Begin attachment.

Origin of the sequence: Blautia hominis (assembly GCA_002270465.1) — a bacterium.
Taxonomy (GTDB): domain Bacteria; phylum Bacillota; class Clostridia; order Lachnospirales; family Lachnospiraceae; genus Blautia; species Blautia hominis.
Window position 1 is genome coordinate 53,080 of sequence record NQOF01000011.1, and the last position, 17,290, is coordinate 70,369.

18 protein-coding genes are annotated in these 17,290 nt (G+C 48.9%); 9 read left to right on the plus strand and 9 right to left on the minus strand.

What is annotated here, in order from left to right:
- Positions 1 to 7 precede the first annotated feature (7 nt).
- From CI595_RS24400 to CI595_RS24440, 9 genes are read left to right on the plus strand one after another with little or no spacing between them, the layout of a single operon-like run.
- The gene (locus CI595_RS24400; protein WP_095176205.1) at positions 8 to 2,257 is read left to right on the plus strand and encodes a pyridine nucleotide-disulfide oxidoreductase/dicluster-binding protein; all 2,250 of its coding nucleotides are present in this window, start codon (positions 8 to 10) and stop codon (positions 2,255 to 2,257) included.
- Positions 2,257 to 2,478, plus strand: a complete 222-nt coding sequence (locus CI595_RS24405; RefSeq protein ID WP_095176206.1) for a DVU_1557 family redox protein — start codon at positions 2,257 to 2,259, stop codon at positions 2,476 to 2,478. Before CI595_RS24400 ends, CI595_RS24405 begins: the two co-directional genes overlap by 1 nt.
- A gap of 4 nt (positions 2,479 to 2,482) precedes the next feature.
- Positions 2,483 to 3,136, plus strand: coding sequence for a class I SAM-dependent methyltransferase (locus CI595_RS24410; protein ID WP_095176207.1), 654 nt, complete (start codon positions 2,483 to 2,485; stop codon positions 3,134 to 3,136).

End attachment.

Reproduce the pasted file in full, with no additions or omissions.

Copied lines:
Origin of the sequence: Blautia hominis (assembly GCA_002270465.1) — a bacterium.
Taxonomy (GTDB): domain Bacteria; phylum Bacillota; class Clostridia; order Lachnospirales; family Lachnospiraceae; genus Blautia; species Blautia hominis.
Window position 1 is genome coordinate 53,080 of sequence record NQOF01000011.1, and the last position, 17,290, is coordinate 70,369.

18 protein-coding genes are annotated in these 17,290 nt (G+C 48.9%); 9 read left to right on the plus strand and 9 right to left on the minus strand.

What is annotated here, in order from left to right:
- Positions 1 to 7 precede the first annotated feature (7 nt).
- From CI595_RS24400 to CI595_RS24440, 9 genes are read left to right on the plus strand one after another with little or no spacing between them, the layout of a single operon-like run.
- The gene (locus CI595_RS24400; protein WP_095176205.1) at positions 8 to 2,257 is read left to right on the plus strand and encodes a pyridine nucleotide-disulfide oxidoreductase/dicluster-binding protein; all 2,250 of its coding nucleotides are present in this window, start codon (positions 8 to 10) and stop codon (positions 2,255 to 2,257) included.
- Positions 2,257 to 2,478, plus strand: a complete 222-nt coding sequence (locus CI595_RS24405; RefSeq protein ID WP_095176206.1) for a DVU_1557 family redox protein — start codon at positions 2,257 to 2,259, stop codon at positions 2,476 to 2,478. Before CI595_RS24400 ends, CI595_RS24405 begins: the two co-directional genes overlap by 1 nt.
- A gap of 4 nt (positions 2,479 to 2,482) precedes the next feature.
- Positions 2,483 to 3,136, plus strand: coding sequence for a class I SAM-dependent methyltransferase (locus CI595_RS24410; protein ID WP_095176207.1), 654 nt, complete (start codon positions 2,483 to 2,485; stop codon positions 3,134 to 3,136).